Capture of the Princesa
Notes on Action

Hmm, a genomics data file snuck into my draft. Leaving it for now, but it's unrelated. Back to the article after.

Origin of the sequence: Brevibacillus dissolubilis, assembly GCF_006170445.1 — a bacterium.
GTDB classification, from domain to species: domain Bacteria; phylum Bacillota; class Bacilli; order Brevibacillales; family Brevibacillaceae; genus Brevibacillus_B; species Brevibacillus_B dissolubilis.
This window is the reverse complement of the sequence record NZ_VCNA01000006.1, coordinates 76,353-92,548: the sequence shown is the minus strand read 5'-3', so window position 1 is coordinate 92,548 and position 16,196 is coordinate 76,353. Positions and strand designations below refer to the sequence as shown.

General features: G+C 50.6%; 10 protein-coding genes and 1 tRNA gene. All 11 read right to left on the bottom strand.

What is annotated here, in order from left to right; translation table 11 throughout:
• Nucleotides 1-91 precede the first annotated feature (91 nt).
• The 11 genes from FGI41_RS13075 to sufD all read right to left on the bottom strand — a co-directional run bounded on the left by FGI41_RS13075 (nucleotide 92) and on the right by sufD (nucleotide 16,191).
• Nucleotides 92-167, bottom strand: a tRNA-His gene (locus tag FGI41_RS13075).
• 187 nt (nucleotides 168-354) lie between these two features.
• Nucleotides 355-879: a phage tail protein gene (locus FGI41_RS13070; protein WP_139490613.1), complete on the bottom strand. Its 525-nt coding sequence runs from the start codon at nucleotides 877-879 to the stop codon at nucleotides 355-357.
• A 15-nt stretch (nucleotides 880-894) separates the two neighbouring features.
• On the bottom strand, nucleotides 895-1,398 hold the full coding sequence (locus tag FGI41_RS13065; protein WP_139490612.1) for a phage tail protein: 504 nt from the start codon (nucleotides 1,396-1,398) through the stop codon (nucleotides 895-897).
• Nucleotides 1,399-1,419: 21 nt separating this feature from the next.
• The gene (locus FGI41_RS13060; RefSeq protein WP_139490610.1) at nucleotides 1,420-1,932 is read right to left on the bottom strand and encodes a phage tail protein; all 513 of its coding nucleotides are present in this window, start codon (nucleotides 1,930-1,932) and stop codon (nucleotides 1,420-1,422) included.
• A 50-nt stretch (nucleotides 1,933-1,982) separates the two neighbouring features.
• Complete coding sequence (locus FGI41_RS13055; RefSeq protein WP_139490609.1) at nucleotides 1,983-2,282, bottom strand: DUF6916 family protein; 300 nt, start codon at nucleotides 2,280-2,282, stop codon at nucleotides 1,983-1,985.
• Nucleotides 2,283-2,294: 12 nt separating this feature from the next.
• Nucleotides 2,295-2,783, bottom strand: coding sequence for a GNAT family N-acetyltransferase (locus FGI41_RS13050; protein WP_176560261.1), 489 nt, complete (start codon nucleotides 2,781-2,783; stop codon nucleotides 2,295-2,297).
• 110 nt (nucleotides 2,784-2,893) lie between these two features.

The Princesa was sighted at 9 A.M. on April 8th, 1740, and was at once chased by the three ships, viz., Lenox, 70, Captain Covill Mayne, Kent, 70, Captain Thomas Durell, and Orford, 70, Captain Lord Augustus Fitzroy. The chase was then under French colours; but, when the Orford drew up soon after half-past ten, she hoisted Spanish. About eleven the Lenox also drew close up. and opened fire with her chaserguns, being soon followed by the Orford. All three ships came into close action and gave her many broadsides, for the most part within pistol shot; but she made a most stubborn defence, and, though she became ungovernable, owing to the loss of her foretopmast, early in the engagement, she proved capable of a great deal of passive resistance. In explanation of this it was pointed out at the time that she was more heavily armed than the British 70's. The Spanish establishment was, 24-prs. on the lower deck, 18-prs. on the upper deck, and 8-prs. on the quarter deck and forecastle, as against 24, 12, and 6-prs. in the British Navy; but it is possible that the Princesa may have had heavier guns mounted. She was moreover of very stout scantling, and, having small portholes, was, defensively at any rate, a most powerful ship. It has also been suggested that, as a fresh breeze was blowing, the British ships could not use their lower deck guns. This was not so. Covill Mayne makes special mention of sending the enemy broadsides from his lower, upper, and quarter-deck guns. The reports clash some-what; but, roughly, the middle part of the action seems to have been fought with the Princesa out of hand, the Kent on her larboard beam, and the Lenox, or Orford on her starboard side, and the third ship always under her stern, raking her fore and aft. In the afternoon the Orford had her fore rigging so much disabled that she dropped astern and had to lie to to knot and splice; but meanwhile the raking fire from the Lenox had carried away the Princesa's main and mizen masts. The Orford, having repaired damages, drew up again; and thereupon the enemy struck her colours, having maintained an almost hopeless struggle with the utmost gallantry for close on seven hours. Not unnaturally Lord Augustus Fitzroy claimed that she had struck to him, and sent the first boat on board, following closely himself. To Covill Mayne's indignation he received the sword of her commander, Don Pablo Agustin de Aguirre, and took charge of her papers. There was some angry protest, but the matter seems to have blown over. The prize, rated as a 70, continued for some years as one of the best two-deckers in the British Navy.